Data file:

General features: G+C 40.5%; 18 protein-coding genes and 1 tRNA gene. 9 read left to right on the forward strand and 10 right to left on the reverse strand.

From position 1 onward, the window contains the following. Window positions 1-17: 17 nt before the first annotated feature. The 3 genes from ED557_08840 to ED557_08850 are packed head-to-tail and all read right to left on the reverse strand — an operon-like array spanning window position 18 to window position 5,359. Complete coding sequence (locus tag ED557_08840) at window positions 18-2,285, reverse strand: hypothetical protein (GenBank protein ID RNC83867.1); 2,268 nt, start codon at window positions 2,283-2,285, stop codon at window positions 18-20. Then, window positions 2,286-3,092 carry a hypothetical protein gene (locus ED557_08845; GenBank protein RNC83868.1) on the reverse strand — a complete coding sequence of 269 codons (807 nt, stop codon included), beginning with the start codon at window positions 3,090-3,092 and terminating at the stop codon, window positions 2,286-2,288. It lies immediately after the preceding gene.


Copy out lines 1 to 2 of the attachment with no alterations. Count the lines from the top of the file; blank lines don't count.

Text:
General features: G+C 40.5%; 18 protein-coding genes and 1 tRNA gene. 9 read left to right on the forward strand and 10 right to left on the reverse strand.

From position 1 onward, the window contains the following. Window positions 1-17: 17 nt before the first annotated feature. The 3 genes from ED557_08840 to ED557_08850 are packed head-to-tail and all read right to left on the reverse strand — an operon-like array spanning window position 18 to window position 5,359. Complete coding sequence (locus tag ED557_08840) at window positions 18-2,285, reverse strand: hypothetical protein (GenBank protein ID RNC83867.1); 2,268 nt, start codon at window positions 2,283-2,285, stop codon at window positions 18-20. Then, window positions 2,286-3,092 carry a hypothetical protein gene (locus ED557_08845; GenBank protein RNC83868.1) on the reverse strand — a complete coding sequence of 269 codons (807 nt, stop codon included), beginning with the start codon at window positions 3,090-3,092 and terminating at the stop codon, window positions 2,286-2,288. It lies immediately after the preceding gene.